Your series created from preexisting documents are always connected to photographs you have taken yourself. For instance, the photos from the police identification files on gypsies engage in a dialogue with the portraits and reminiscences of the people you tracked down. In the same way, Implosions and Nuages [Clouds] bear witness to the recent demolition of the housing projects. What is the meaning carried by these mirror effects ?

When I begin a new photographic work, my first act is to deconstruct my own idea about it. I work in a way similar to that of a researcher who explores different hypotheses simultaneously. While I'm taking pictures, I also look at archives on the subject. I scatter the pieces of the puzzle, confront the different images, create sets. Each project may incorporate any number of forms conversing with one another. The work emerges from a kind of tension among the different sets. To borrow from the title of a book by Georges Didi-Huberman, the images have to take a stand. But it is never definitive and the montage may differ from one exhibition to the next.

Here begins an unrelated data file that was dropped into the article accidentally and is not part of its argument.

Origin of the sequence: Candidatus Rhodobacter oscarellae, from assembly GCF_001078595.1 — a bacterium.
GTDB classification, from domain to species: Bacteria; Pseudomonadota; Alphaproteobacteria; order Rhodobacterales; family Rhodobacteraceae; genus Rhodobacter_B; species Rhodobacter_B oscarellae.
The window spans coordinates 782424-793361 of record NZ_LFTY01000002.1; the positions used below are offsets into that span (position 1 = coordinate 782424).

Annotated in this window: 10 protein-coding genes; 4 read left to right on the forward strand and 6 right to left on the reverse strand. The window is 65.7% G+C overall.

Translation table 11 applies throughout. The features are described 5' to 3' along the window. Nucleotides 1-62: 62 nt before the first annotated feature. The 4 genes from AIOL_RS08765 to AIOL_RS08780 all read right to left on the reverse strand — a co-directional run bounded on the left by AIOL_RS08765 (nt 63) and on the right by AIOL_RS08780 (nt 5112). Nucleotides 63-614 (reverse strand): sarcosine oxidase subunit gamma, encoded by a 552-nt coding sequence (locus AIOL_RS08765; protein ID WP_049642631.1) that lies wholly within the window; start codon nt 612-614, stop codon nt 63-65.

Your book Un camp pour les bohémiens. Mémoires du camp d’internement pour nomades de Saliers [A Camp for Bohemians: Memories from the Saliers gypsy internment camp] (Actes Sud, 2001) is very instructive. It includes several historical texts that put the archival documents and your photographs in context. In Le grand ensemble (Le Point du Jour, 2007), on the other hand, this is completely absent. How do you explain this evolution ?